Last week, a group of scientists and development experts and the Colombian indigenous confederation each urged a fundamental rethinking of the priorities for planning “development”* in the twenty-first century. The technical experts published their perspective in a commentary in the prestigious journal Nature, “Sustainable development goals for people and planet,” while the National Indigenous Organization of Colombia published a report called Another Vision, Indigenous Peoples and the Millennium Development Goals. (coverage from Intercontinental Cry). Both texts are intervening in the global discussion on the next version of the Millennium Development Goals (MDGs). Outside of the United States (where this kind of international planning is treated as purely a foreign policy matter that won’t affect our future), the MDGs are taken as a general yardstick for directing aid and setting policy objectives, with goals like achieving universal access to primary school and eliminating extreme poverty that may change hundreds of millions of lives. Since I write from the USA, however, let’s pretend that this is just an intellectual discussion for how to think about the world. Even from that perspective, the scientists and the indigenous people raise some really important questions.
The UN Office of Drugs and Crime issued its annual World Drug Report this week. Despite its fluffy image in the United States, the UN and this office in particular are committed to the global drug war. However, the office is also one of the most important factual sources on the production, circulation, and use of drugs.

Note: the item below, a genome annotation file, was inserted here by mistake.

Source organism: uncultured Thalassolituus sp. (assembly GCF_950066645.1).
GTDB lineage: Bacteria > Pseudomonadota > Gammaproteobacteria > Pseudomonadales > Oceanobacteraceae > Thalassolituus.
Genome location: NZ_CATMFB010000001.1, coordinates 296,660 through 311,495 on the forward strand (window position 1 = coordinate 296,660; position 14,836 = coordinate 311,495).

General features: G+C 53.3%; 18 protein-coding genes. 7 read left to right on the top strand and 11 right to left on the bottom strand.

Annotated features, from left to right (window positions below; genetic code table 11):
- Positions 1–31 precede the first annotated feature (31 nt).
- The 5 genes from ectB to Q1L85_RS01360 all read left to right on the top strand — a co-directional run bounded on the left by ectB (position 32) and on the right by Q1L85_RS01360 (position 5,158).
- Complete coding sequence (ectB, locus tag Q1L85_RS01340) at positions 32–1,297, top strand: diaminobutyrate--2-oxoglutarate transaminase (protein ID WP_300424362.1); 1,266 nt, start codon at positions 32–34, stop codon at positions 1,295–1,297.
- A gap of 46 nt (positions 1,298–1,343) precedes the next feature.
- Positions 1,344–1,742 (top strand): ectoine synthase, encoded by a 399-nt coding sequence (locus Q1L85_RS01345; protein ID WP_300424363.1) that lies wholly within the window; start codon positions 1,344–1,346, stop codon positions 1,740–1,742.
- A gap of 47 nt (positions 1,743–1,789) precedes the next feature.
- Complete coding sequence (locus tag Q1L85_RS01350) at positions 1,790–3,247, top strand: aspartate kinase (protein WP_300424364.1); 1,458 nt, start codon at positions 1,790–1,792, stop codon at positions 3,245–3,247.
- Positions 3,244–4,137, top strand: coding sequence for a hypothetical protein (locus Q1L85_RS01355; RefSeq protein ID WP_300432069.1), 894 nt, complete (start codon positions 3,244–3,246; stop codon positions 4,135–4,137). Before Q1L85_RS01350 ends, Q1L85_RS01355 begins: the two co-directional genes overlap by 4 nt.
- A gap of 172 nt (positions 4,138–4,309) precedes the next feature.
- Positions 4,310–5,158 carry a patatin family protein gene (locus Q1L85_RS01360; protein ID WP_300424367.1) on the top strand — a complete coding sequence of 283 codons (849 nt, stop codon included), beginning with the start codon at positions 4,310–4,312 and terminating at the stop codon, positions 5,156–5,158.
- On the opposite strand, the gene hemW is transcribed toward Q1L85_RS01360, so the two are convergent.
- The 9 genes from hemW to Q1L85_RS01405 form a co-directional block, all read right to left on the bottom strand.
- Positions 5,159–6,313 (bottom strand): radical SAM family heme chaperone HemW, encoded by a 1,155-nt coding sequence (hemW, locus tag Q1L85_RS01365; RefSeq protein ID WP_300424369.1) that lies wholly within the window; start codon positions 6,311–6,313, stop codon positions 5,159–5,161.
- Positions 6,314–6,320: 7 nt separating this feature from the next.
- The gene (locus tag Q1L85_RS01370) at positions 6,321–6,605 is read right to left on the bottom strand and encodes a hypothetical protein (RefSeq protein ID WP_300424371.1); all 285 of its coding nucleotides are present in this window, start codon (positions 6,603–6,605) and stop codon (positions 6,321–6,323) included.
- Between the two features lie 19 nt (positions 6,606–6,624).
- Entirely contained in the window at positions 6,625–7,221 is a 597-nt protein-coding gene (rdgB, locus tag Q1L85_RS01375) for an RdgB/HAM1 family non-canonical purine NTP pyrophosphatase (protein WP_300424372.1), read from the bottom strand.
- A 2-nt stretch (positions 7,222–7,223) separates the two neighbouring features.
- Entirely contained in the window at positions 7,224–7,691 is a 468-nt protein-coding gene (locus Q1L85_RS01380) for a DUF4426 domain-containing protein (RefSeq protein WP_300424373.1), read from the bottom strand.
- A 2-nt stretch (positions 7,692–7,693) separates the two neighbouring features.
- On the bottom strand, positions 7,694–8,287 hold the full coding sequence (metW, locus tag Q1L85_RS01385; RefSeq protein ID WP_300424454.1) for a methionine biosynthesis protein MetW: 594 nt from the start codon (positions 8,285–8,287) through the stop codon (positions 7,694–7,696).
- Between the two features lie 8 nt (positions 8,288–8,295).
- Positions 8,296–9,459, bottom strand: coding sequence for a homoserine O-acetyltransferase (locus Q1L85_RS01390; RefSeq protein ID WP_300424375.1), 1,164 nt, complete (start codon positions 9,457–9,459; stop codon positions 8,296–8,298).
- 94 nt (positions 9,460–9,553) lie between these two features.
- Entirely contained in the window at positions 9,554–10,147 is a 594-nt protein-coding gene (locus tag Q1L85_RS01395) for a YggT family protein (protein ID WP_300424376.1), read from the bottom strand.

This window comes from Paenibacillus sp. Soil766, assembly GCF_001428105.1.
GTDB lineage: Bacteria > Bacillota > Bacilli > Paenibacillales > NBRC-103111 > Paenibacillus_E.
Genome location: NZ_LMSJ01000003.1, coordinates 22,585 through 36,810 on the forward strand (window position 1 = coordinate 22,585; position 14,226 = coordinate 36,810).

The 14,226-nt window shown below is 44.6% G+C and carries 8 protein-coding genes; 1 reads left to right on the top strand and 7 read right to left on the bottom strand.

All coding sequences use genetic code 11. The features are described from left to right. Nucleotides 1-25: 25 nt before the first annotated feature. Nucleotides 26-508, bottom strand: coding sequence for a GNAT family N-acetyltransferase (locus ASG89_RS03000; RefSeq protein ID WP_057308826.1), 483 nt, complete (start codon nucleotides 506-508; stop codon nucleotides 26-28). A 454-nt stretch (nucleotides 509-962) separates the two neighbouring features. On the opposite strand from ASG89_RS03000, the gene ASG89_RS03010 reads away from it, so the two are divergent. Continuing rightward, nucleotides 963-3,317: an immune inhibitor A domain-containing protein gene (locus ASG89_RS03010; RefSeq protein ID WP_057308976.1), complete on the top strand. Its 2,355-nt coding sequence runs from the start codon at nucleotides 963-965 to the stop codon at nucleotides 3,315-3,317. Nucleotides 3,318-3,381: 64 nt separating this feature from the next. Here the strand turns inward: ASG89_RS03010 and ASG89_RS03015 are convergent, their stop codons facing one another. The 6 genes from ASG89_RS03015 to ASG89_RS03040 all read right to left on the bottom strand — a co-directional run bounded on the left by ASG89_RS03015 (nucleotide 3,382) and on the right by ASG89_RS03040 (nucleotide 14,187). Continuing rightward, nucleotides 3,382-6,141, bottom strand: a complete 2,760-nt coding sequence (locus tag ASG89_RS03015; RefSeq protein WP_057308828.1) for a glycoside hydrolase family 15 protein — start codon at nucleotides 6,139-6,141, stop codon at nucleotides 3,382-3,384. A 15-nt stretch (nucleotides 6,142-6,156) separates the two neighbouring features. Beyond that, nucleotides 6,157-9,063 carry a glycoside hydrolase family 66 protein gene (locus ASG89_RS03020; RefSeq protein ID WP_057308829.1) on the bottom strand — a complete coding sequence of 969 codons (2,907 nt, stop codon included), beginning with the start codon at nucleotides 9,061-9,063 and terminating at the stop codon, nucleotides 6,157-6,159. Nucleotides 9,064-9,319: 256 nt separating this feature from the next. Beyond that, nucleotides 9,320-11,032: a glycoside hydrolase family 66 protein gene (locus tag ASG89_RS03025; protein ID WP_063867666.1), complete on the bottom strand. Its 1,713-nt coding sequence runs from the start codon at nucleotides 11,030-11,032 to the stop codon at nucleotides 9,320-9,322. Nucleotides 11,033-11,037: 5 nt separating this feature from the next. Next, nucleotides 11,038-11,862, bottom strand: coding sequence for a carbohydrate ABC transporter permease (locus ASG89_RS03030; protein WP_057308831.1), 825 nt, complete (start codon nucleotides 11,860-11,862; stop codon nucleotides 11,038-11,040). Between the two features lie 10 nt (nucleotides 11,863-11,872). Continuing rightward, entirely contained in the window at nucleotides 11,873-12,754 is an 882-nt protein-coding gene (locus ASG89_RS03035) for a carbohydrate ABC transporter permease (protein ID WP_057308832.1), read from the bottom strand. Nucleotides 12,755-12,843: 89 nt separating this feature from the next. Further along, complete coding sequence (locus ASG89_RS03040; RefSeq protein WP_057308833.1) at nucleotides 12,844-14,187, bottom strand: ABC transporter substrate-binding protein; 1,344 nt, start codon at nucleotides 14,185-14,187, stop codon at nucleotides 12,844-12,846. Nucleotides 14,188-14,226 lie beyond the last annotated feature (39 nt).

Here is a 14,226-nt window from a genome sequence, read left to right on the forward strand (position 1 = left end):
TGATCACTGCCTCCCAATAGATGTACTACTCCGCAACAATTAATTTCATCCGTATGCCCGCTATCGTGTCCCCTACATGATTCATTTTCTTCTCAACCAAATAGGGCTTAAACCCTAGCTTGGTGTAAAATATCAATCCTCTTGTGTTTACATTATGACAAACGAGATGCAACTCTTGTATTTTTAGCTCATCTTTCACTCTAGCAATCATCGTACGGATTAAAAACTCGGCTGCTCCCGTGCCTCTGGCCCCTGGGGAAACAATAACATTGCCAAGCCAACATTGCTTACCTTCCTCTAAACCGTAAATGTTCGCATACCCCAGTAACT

Participation in the drug war is a vital metric on which the richest countries rate the progress/goodness/aid-worthiness of countries like Colombia, Peru, and Bolivia. In Colombia, this has meant American drug enforcers, military trainers, and herbicidal chemicals on the ground for over a decade now. However, the United States’ annual evaluation of countries’ cooperation in the drug war often has more to do with access for these arms of the American state, and rewarding loyal allies while punishing governments that question US foreign policy, than with actual results. In recent years, this has meant annual certification of Peru as effectively carrying out the drug war, while decertifying Bolivia. The main cost of decertification is cutting off drug aid funds and market supports for alternative products grown in coca-producing regions.